These days, chess played by computers has reached a new level of precision. Any desktop computer paired with the latest chess software can beat a human Grandmaster relatively easily.
This is one of the reasons the chess world is going to see yet another edition of Martin Thoresen’s Chess Engine Competition, aka TCEC. The goal of TCEC is to provide the viewers with a live broadcast of quality chess, played strictly between computer chess engines created by different programmers. No humans are involved when the moves are made. Also, TCEC is not an “official” computer world championship event, it is just a private event made available for everyone to watch.
This is the event where Houdini became a star after defeating Rybka in a match, and where multiple new chess engines proved to be worthy competitors in the computer chess world.
TCEC Season 1 – Stage 1 starts at Tuesday, January 22nd at 14:00 CET. Stage 1 is a 7-round Swiss consisting of 32 chess engines. The top 16 will move on to Stage 2a / 2b, While those finishing 17-32 are out of TCEC for the current season. Stage 2a / 2b will start 2 days after Stage 1 is finished.
The list of participating chess engines for Stage 1 is as follows:
Houdini, Komodo, Critter, Rybka, Stockfish, Gull, Equinox, Vitruvius, Chiron, Hiarcs, Shredder, Hannibal, Spike, Protector, Quazar, Junior, Minkochess, Nemo, Texel, Scorpio, Crafty, Dirty, Gaviota, Octochess, Arasan, Exchess, Prodeo, Redqueen, Rodent, The Baron, Danasah, Nebula
TCEC is using 150m + 60s per move for the whole game, running on an Intel Core i7 3770k @ 4500 MHz.
Each engine is allowed to use up to 4096 MB of hash and to use up to 3 cores of the processor, if this is supported. The remaining core is dedicated to the GUI and for maintaining the website. Typically all “deep” versions of engines today supports multiple threads, or cores. Pondering or “permanent brain” is not allowed so it is always disabled. An engine compile that supports the SSE 4.2 or AVX instructions are preferred, the same applies to 64-bit compiles versus 32-bit ones. Large pages are disabled in Windows.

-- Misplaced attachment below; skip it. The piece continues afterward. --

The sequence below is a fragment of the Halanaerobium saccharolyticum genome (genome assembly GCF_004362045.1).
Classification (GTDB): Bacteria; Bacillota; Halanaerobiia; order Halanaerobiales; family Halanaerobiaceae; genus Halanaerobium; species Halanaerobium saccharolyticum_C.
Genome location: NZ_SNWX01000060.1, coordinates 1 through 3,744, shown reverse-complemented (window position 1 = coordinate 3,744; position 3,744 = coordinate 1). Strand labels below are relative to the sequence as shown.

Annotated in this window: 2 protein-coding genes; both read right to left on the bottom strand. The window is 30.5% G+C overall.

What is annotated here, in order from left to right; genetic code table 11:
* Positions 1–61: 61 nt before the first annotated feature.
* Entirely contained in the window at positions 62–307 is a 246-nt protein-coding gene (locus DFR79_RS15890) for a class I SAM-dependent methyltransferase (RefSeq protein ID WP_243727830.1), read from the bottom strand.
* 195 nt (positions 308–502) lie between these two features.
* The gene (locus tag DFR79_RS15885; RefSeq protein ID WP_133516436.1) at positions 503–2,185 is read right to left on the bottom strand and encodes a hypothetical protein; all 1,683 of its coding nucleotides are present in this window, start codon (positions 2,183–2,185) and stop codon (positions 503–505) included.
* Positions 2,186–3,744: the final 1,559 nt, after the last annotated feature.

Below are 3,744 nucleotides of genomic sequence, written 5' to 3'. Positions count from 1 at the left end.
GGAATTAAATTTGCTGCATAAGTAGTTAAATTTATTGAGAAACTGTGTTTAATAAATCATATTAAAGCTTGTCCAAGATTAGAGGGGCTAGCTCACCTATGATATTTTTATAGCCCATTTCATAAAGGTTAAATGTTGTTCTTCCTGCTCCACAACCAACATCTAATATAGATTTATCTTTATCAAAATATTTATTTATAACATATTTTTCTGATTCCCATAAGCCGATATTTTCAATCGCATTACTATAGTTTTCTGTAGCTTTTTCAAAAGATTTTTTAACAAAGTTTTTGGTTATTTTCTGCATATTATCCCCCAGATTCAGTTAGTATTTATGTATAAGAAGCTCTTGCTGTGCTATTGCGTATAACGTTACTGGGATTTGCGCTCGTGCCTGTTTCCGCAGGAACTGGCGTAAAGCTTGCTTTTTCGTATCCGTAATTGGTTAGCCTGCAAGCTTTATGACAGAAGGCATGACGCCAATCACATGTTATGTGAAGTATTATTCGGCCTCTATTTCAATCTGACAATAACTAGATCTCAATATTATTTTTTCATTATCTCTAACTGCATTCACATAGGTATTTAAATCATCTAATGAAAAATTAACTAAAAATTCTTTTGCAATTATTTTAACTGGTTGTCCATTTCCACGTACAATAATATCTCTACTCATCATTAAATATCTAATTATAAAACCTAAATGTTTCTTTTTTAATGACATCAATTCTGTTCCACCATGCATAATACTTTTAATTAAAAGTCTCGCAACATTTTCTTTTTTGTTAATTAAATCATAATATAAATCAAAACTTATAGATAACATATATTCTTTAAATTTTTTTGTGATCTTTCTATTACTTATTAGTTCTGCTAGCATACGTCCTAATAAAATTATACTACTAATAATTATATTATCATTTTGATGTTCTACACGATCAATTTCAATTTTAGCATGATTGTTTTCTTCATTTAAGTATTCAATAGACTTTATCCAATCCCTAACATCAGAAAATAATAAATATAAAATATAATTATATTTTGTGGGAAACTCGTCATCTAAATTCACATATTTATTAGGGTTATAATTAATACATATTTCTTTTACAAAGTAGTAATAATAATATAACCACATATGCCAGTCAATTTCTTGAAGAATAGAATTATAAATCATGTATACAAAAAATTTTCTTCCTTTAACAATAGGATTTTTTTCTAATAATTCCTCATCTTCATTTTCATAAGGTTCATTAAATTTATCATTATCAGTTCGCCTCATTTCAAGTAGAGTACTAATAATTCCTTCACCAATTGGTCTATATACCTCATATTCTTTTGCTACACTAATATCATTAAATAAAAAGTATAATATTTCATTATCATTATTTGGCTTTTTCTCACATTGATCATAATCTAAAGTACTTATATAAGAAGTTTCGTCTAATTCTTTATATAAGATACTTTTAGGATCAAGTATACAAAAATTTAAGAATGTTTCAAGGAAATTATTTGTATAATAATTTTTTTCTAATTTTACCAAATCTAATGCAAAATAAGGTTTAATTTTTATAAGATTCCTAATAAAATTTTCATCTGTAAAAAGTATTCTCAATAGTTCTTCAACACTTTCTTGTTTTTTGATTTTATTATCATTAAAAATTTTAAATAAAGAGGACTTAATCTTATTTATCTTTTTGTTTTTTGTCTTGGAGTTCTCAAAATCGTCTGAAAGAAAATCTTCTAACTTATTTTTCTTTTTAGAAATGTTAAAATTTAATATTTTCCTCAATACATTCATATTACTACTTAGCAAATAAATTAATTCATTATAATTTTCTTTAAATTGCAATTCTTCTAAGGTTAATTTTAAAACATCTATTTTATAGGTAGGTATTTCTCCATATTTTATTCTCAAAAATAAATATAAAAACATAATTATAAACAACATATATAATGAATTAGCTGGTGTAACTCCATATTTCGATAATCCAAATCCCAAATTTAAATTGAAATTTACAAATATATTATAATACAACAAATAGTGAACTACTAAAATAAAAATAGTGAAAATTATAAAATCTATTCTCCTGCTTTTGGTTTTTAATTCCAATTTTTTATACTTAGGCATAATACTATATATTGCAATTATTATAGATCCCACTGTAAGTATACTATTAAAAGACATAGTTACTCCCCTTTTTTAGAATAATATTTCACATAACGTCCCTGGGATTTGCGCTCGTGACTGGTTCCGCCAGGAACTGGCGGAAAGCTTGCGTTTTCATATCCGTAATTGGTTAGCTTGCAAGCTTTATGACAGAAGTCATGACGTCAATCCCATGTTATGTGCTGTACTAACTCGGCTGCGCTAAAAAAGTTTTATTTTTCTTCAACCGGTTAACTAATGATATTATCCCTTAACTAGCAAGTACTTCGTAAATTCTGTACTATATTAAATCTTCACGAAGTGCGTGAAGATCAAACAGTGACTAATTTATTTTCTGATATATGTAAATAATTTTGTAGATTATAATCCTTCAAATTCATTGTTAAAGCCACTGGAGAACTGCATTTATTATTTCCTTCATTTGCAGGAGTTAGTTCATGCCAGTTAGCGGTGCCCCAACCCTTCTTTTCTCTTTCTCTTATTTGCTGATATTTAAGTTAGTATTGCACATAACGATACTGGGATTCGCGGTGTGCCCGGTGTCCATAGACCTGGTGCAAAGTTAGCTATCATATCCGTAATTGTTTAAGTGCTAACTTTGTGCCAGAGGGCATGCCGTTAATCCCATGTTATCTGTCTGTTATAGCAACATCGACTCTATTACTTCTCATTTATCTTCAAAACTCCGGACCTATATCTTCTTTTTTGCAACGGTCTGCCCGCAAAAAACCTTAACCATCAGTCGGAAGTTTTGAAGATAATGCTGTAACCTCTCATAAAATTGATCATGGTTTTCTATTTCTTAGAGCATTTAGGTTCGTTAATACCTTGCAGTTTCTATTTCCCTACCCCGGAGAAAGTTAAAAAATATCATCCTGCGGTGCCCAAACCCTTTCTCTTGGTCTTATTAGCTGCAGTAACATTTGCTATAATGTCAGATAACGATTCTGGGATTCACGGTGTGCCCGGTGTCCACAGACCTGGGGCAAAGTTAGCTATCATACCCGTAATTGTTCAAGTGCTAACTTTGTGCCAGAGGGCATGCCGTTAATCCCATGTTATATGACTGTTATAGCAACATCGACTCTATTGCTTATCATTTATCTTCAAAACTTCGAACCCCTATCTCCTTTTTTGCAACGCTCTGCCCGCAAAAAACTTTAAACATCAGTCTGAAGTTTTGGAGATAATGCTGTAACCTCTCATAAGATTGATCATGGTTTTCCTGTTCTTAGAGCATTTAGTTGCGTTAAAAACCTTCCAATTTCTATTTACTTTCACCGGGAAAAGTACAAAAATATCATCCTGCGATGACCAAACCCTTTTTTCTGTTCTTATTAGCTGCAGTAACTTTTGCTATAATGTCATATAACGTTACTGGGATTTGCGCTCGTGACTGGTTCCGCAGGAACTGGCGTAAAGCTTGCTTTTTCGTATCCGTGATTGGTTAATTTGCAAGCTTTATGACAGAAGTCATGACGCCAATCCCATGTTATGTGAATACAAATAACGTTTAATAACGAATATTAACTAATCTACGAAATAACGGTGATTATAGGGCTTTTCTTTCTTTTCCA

All engines are configured with the default settings, so parameters like “contempt” or similar are not adjusted. Many engines have a prefix like “deep”, but this has been omitted from the engine names to make the names shorter, but the “deep” version of an engine is always used if the engine exists in this version. In general, most commercial and free engines are available.
If an engine currently scheduled to play in a Stage has been released in a new version, this new version takes the place of the old version, but only if the Stage hasn’t started yet. So during a Stage being played, no engine updates are allowed. After the Stage finishes and if the engine qualifies, it can be updated for the next Stage.
All engines will receive an initial ELO rating based on the CCRL 40/40 single CPU list. If an engine isn’t found here, the CEGT 40/20 single CPU list is used but the difference in rating between Houdini 3 64-bit in the two ratings lits will be added. If an engine isn’t found in either list, an approximate ELO rating will be given to that engine.
After each game, the ELO rating will be calculated automatically so that the viewers can follow the rating progress throughout the season. The rating page will be updated after each Stage. If an engine is updated to a new version, this new version will inherit the rating of the old version.
TCEC processor is the quad-core Intel Core i7 3770k “Ivy Bridge” which is overclocked to 4500 MHz and water-cooled by Corsair H 100. Hyper-threading has been disabled. The motherboard, an Asus Sabertooth Z77, is the heart of the system. The 16 GB Corsair memory runs at 2133 MHz. During a TCEC event the CPU temperature hovers around ~55 degrees Celsius.
Read the full TCEC rules here:
The broadcast will be running 24/7 with 1 game at a time, and can be watched here:
Finished games from Stage 1 will be moved here:
Read the latest TCEC news here:
Old TCEC archive: